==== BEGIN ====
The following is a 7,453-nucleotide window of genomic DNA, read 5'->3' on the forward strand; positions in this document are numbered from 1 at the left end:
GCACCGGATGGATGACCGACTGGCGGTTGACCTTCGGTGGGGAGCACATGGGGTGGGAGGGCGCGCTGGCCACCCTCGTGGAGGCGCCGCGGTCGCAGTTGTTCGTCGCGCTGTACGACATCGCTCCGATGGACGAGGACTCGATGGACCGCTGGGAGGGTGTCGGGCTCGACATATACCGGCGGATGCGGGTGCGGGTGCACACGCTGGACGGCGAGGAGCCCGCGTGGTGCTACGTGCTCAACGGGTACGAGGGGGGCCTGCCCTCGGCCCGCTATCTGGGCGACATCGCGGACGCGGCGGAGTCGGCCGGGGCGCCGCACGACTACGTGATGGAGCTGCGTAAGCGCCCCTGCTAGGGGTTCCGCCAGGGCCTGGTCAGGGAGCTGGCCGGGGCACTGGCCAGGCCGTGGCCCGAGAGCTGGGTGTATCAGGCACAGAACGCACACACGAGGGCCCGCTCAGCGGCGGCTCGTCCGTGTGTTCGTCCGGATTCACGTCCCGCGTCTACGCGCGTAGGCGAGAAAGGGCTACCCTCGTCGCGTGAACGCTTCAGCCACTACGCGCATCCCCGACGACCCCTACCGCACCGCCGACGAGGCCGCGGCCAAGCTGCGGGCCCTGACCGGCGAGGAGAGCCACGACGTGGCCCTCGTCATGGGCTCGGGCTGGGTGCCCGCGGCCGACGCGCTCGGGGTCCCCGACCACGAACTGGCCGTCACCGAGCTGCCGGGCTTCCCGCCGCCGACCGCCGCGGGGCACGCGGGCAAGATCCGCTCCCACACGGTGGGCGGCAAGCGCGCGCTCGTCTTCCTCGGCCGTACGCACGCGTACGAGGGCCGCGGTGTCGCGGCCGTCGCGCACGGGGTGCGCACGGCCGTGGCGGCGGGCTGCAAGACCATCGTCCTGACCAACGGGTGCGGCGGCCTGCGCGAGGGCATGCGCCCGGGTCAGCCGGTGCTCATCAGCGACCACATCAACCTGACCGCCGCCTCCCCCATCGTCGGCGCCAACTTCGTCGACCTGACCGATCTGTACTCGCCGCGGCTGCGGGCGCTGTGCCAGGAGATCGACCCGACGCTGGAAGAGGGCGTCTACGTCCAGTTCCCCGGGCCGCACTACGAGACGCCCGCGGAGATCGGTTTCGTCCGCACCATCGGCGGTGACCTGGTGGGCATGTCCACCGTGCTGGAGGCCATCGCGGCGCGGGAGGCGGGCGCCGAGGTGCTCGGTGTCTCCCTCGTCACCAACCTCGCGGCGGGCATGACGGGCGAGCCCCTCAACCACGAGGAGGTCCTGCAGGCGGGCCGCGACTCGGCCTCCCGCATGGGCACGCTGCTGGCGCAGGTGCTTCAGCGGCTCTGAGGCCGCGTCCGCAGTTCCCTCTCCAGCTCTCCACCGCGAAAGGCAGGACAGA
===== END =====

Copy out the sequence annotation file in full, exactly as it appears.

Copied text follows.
The following is a 7,453-nucleotide window of genomic DNA, read 5'->3' on the forward strand; positions in this document are numbered from 1 at the left end:
GCACCGGATGGATGACCGACTGGCGGTTGACCTTCGGTGGGGAGCACATGGGGTGGGAGGGCGCGCTGGCCACCCTCGTGGAGGCGCCGCGGTCGCAGTTGTTCGTCGCGCTGTACGACATCGCTCCGATGGACGAGGACTCGATGGACCGCTGGGAGGGTGTCGGGCTCGACATATACCGGCGGATGCGGGTGCGGGTGCACACGCTGGACGGCGAGGAGCCCGCGTGGTGCTACGTGCTCAACGGGTACGAGGGGGGCCTGCCCTCGGCCCGCTATCTGGGCGACATCGCGGACGCGGCGGAGTCGGCCGGGGCGCCGCACGACTACGTGATGGAGCTGCGTAAGCGCCCCTGCTAGGGGTTCCGCCAGGGCCTGGTCAGGGAGCTGGCCGGGGCACTGGCCAGGCCGTGGCCCGAGAGCTGGGTGTATCAGGCACAGAACGCACACACGAGGGCCCGCTCAGCGGCGGCTCGTCCGTGTGTTCGTCCGGATTCACGTCCCGCGTCTACGCGCGTAGGCGAGAAAGGGCTACCCTCGTCGCGTGAACGCTTCAGCCACTACGCGCATCCCCGACGACCCCTACCGCACCGCCGACGAGGCCGCGGCCAAGCTGCGGGCCCTGACCGGCGAGGAGAGCCACGACGTGGCCCTCGTCATGGGCTCGGGCTGGGTGCCCGCGGCCGACGCGCTCGGGGTCCCCGACCACGAACTGGCCGTCACCGAGCTGCCGGGCTTCCCGCCGCCGACCGCCGCGGGGCACGCGGGCAAGATCCGCTCCCACACGGTGGGCGGCAAGCGCGCGCTCGTCTTCCTCGGCCGTACGCACGCGTACGAGGGCCGCGGTGTCGCGGCCGTCGCGCACGGGGTGCGCACGGCCGTGGCGGCGGGCTGCAAGACCATCGTCCTGACCAACGGGTGCGGCGGCCTGCGCGAGGGCATGCGCCCGGGTCAGCCGGTGCTCATCAGCGACCACATCAACCTGACCGCCGCCTCCCCCATCGTCGGCGCCAACTTCGTCGACCTGACCGATCTGTACTCGCCGCGGCTGCGGGCGCTGTGCCAGGAGATCGACCCGACGCTGGAAGAGGGCGTCTACGTCCAGTTCCCCGGGCCGCACTACGAGACGCCCGCGGAGATCGGTTTCGTCCGCACCATCGGCGGTGACCTGGTGGGCATGTCCACCGTGCTGGAGGCCATCGCGGCGCGGGAGGCGGGCGCCGAGGTGCTCGGTGTCTCCCTCGTCACCAACCTCGCGGCGGGCATGACGGGCGAGCCCCTCAACCACGAGGAGGTCCTGCAGGCGGGCCGCGACTCGGCCTCCCGCATGGGCACGCTGCTGGCGCAGGTGCTTCAGCGGCTCTGAGGCCGCGTCCGCAGTTCCCTCTCCAGCTCTCCACCGCGAAAGGCAGGACAGA